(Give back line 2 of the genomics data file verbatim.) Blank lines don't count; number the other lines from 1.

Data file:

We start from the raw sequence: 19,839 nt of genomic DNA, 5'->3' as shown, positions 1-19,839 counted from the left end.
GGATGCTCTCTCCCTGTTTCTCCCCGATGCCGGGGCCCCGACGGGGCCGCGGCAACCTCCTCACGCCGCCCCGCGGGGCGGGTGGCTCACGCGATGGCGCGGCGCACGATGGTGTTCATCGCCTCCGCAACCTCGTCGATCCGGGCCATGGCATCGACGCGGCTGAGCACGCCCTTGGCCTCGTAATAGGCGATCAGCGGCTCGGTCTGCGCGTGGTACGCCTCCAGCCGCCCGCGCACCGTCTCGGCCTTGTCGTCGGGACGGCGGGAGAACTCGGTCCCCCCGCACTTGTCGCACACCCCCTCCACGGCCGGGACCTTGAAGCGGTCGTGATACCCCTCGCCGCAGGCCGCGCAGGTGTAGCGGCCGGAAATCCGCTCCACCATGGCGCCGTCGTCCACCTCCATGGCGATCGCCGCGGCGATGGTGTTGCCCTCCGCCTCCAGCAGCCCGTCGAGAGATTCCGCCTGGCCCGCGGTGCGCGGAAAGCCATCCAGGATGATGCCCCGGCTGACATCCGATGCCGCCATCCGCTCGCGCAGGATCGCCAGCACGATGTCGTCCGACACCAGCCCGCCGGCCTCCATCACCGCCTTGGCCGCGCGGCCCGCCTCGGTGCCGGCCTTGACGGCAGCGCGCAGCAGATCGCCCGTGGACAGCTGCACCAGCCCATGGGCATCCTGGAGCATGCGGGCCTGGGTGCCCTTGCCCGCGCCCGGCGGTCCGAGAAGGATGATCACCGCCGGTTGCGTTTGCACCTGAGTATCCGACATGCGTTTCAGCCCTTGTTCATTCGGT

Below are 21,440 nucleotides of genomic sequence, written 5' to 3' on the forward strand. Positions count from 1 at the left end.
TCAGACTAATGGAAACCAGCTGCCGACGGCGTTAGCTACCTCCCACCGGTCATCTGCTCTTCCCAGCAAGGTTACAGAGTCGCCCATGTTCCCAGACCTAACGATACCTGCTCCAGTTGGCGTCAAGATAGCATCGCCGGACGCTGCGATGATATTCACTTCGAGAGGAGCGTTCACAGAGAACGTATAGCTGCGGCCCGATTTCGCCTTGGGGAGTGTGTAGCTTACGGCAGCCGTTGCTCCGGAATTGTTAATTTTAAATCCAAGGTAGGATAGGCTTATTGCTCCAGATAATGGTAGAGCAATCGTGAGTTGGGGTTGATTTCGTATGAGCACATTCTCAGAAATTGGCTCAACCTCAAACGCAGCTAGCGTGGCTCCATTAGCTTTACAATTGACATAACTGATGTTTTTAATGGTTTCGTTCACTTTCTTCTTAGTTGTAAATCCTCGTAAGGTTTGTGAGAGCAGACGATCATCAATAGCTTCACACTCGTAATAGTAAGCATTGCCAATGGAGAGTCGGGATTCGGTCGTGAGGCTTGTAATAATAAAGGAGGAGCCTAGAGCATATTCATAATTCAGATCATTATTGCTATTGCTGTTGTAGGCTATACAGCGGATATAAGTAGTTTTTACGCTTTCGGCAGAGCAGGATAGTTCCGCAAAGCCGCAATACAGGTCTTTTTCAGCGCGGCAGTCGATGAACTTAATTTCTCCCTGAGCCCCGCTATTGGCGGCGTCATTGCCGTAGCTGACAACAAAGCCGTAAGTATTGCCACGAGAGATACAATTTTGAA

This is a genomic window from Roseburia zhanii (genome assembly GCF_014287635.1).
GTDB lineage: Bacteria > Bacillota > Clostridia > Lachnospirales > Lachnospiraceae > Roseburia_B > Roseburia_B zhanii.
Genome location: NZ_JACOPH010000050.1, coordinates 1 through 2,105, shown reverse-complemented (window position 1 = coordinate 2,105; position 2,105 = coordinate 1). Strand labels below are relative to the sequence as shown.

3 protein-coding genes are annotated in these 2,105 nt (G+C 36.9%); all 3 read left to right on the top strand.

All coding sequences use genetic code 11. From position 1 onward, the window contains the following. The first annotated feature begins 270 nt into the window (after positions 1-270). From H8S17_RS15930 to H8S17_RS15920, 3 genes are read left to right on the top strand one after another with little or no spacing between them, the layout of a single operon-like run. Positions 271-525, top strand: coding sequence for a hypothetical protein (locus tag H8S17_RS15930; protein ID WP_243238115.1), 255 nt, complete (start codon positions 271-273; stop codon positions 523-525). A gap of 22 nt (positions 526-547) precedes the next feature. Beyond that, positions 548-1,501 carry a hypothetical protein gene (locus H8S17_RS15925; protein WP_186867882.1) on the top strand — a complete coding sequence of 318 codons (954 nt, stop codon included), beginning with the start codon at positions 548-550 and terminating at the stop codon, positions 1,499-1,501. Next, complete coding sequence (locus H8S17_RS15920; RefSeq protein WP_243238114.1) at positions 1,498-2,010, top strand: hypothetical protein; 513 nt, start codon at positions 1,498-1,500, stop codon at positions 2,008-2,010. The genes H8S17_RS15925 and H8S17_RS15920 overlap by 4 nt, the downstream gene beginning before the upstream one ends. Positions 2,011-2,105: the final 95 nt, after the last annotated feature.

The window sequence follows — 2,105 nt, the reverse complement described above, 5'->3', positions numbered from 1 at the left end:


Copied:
GGATGCTCTCTCCCTGTTTCTCCCCGATGCCGGGGCCCCGACGGGGCCGCGGCAACCTCCTCACGCCGCCCCGCGGGGCGGGTGGCTCACGCGATGGCGCGGCGCACGATGGTGTTCATCGCCTCCGCAACCTCGTCGATCCGGGCCATGGCATCGACGCGGCTGAGCACGCCCTTGGCCTCGTAATAGGCGATCAGCGGCTCGGTCTGCGCGTGGTACGCCTCCAGCCGCCCGCGCACCGTCTCGGCCTTGTCGTCGGGACGGCGGGAGAACTCGGTCCCCCCGCACTTGTCGCACACCCCCTCCACGGCCGGGACCTTGAAGCGGTCGTGATACCCCTCGCCGCAGGCCGCGCAGGTGTAGCGGCCGGAAATCCGCTCCACCATGGCGCCGTCGTCCACCTCCATGGCGATCGCCGCGGCGATGGTGTTGCCCTCCGCCTCCAGCAGCCCGTCGAGAGATTCCGCCTGGCCCGCGGTGCGCGGAAAGCCATCCAGGATGATGCCCCGGCTGACATCCGATGCCGCCATCCGCTCGCGCAGGATCGCCAGCACGATGTCGTCCGACACCAGCCCGCCGGCCTCCATCACCGCCTTGGCCGCGCGGCCCGCCTCGGTGCCGGCCTTGACGGCAGCGCGCAGCAGATCGCCCGTGGACAGCTGCACCAGCCCATGGGCATCCTGGAGCATGCGGGCCTGGGTGCCCTTGCCCGCGCCCGGCGGTCCGAGAAGGATGATCACCGCCGGTTGCGTTTGCACCTGAGTATCCGACATGCGTTTCAGCCCTTGTTCATTCGGT